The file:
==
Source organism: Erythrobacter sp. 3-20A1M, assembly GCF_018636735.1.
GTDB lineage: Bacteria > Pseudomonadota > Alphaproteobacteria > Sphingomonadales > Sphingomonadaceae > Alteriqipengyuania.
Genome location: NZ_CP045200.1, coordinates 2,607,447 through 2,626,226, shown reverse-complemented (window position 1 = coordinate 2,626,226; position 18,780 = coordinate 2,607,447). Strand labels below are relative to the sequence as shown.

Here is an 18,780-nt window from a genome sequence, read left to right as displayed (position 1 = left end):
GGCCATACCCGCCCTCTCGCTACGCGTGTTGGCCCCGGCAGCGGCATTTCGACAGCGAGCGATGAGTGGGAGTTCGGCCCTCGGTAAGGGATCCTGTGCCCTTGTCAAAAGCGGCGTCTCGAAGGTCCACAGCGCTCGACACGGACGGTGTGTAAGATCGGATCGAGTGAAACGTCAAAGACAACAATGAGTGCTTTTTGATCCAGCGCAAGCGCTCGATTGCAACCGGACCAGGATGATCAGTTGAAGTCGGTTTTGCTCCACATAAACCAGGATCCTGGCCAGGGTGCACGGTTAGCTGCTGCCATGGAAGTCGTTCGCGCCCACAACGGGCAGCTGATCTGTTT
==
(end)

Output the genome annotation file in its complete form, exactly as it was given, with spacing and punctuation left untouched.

Source organism: Erythrobacter sp. 3-20A1M, assembly GCF_018636735.1.
GTDB lineage: Bacteria > Pseudomonadota > Alphaproteobacteria > Sphingomonadales > Sphingomonadaceae > Alteriqipengyuania.
Genome location: NZ_CP045200.1, coordinates 2,607,447 through 2,626,226, shown reverse-complemented (window position 1 = coordinate 2,626,226; position 18,780 = coordinate 2,607,447). Strand labels below are relative to the sequence as shown.

Here is an 18,780-nt window from a genome sequence, read left to right as displayed (position 1 = left end):
GGCCATACCCGCCCTCTCGCTACGCGTGTTGGCCCCGGCAGCGGCATTTCGACAGCGAGCGATGAGTGGGAGTTCGGCCCTCGGTAAGGGATCCTGTGCCCTTGTCAAAAGCGGCGTCTCGAAGGTCCACAGCGCTCGACACGGACGGTGTGTAAGATCGGATCGAGTGAAACGTCAAAGACAACAATGAGTGCTTTTTGATCCAGCGCAAGCGCTCGATTGCAACCGGACCAGGATGATCAGTTGAAGTCGGTTTTGCTCCACATAAACCAGGATCCTGGCCAGGGTGCACGGTTAGCTGCTGCCATGGAAGTCGTTCGCGCCCACAACGGGCAGCTGATCTGTTT